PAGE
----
1. Good point,but the oppressed seldom revolt on their own. Even going back to the largely futile medieval peasants’ protests, their leaders come from the better-off.

  13. We should all be embarrassed!!! Thinking there is nothing that can be done to save our country!!!Take a look at how a “Pregnant Mom” is taking on some of the most powerful special interest in Texas and beating them. This is a 30 minute video on how to take back America.

  14. I played Eve for several years and was a part of goonswarm’s alliance for a good chunk of that. One of the interesting things about the game was how many different niches people found that made them come back to the game. Some were happy shooting little red dots on the screen, others built spreadsheets to dominate markets, others joined fleets to take part in massive space battles, and some found great joy in infiltrating rival groups and destroying them for fun and profit. A few ended up running the player organizations, though the position seemed to have a burnout rate of every year or so.

    I guess the point is that you could use this to identify people who display a talent for organization or leadership and go from there, though like you’ve commented, few will answer. Though I would point out that goonswarm was the upstart, poorly resourced and poorly trained new entity fighting an entrenched elite. The tactics they developed were interesting in light of that. Propaganda, spies, dissidents, protracted fights that took the fun out of the game for everyone involved. Nothing new really, but interesting to see them developed in the context of a video game.

    I’m also trying to square one of the blogs I’ve been reading the longest commenting on a game I sunk more hours into than I’d care to remember. I think you’ve shrunk my world a bit.

    1. Thanks for the additional color on this!

      This reminds me of the shift from 3gw to 4gw. Unlike the previous shifts, 4gw spoiled the game for conventional players of WAR. Conventional armies have no responded well to the challenge. They have learned to will when fighting domestic insurgents — but not enjoy it. They have NOT learned to win when fighting insurgents in foreign lands.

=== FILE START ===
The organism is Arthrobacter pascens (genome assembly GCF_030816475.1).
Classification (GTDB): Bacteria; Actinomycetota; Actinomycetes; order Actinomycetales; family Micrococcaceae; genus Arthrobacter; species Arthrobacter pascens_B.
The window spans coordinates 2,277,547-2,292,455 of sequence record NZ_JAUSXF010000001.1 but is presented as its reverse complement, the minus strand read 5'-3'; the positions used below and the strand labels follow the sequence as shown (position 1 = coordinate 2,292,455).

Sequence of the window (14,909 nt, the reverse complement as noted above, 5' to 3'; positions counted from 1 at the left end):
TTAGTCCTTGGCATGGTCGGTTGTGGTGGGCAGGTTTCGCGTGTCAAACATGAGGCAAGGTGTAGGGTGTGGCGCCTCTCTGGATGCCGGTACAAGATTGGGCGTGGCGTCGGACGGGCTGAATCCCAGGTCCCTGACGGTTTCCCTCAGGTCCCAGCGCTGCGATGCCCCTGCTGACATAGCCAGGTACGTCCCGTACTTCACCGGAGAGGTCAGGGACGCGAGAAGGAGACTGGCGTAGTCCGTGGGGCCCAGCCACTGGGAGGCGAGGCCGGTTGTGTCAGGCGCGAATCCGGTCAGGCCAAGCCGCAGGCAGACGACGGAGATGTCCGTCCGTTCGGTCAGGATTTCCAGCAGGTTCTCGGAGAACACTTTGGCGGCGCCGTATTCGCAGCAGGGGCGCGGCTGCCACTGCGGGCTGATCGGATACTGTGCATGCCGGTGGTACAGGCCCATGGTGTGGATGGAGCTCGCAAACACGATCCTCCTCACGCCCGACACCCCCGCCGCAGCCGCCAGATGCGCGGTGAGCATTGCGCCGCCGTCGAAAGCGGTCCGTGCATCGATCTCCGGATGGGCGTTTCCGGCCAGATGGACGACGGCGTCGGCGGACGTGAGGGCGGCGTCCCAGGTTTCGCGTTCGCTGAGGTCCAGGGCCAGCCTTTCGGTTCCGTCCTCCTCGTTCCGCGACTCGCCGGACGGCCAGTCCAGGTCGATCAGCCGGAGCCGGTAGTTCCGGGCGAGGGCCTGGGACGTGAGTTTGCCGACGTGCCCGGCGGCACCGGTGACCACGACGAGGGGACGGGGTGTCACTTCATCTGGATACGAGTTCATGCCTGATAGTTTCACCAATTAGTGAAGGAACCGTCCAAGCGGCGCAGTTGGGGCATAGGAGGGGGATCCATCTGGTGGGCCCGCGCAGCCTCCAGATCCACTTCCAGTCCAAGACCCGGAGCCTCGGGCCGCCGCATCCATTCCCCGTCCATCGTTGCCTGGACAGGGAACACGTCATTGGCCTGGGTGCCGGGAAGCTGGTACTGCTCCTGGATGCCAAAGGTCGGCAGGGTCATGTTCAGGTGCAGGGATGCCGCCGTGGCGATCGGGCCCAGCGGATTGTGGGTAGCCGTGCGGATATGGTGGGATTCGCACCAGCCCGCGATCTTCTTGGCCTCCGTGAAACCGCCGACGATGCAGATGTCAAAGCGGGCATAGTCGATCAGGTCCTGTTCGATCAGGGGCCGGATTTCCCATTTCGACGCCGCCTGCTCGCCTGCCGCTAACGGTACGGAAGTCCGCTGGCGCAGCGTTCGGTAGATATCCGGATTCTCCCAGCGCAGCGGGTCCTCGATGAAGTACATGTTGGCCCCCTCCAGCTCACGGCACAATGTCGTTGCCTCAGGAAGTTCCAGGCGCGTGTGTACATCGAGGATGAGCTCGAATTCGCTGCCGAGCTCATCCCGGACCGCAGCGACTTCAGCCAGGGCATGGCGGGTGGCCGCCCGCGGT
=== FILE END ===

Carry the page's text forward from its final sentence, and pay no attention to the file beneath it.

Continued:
How did other corporations respond to the new methods your team introduced to EVE? For example, did they improve internal cohesion?

      How did Goonswarm evolve over time? We’re their methods sustainable, in terms of building a cohesive corporation? Once successful, did Goonswarm become more conventional?

      Can you point to any sources describing this history? Even better, analysis of it?

  15. The first thing to say is I was part of a smaller corporation that joined Goonswarm during its rise so I didn’t experience everything. The second is that I took part in a lot of the interesting bits, but never as more than a bit player. I stopped playing a few years ago so I can’t comment on where things have gone halfway recently.

    The first thing worth pointing out is that goonswarm and the corporations that joined it all came from outside communities, something awful for goonswarm, penny arcade for merch industrial, ars ex discordia from the arstechnica forums etc. It helped establish a feeling of community that was outside the game and served as a very basic screening process for membership.

    It would be easier to show exactly how people responded to the new tactics if I still had access to the forums since periodically we would get the text from forums and in game chat of rival organizations to show the wheels coming off the bus, as it were. It usually started with name calling and deriding the tactics, saying we weren’t going about things the right way. Then there would be rallying of the troops, followed by yelling and finger pointing and threatening to kick people out who didn’t contribute. Then they’d fall apart.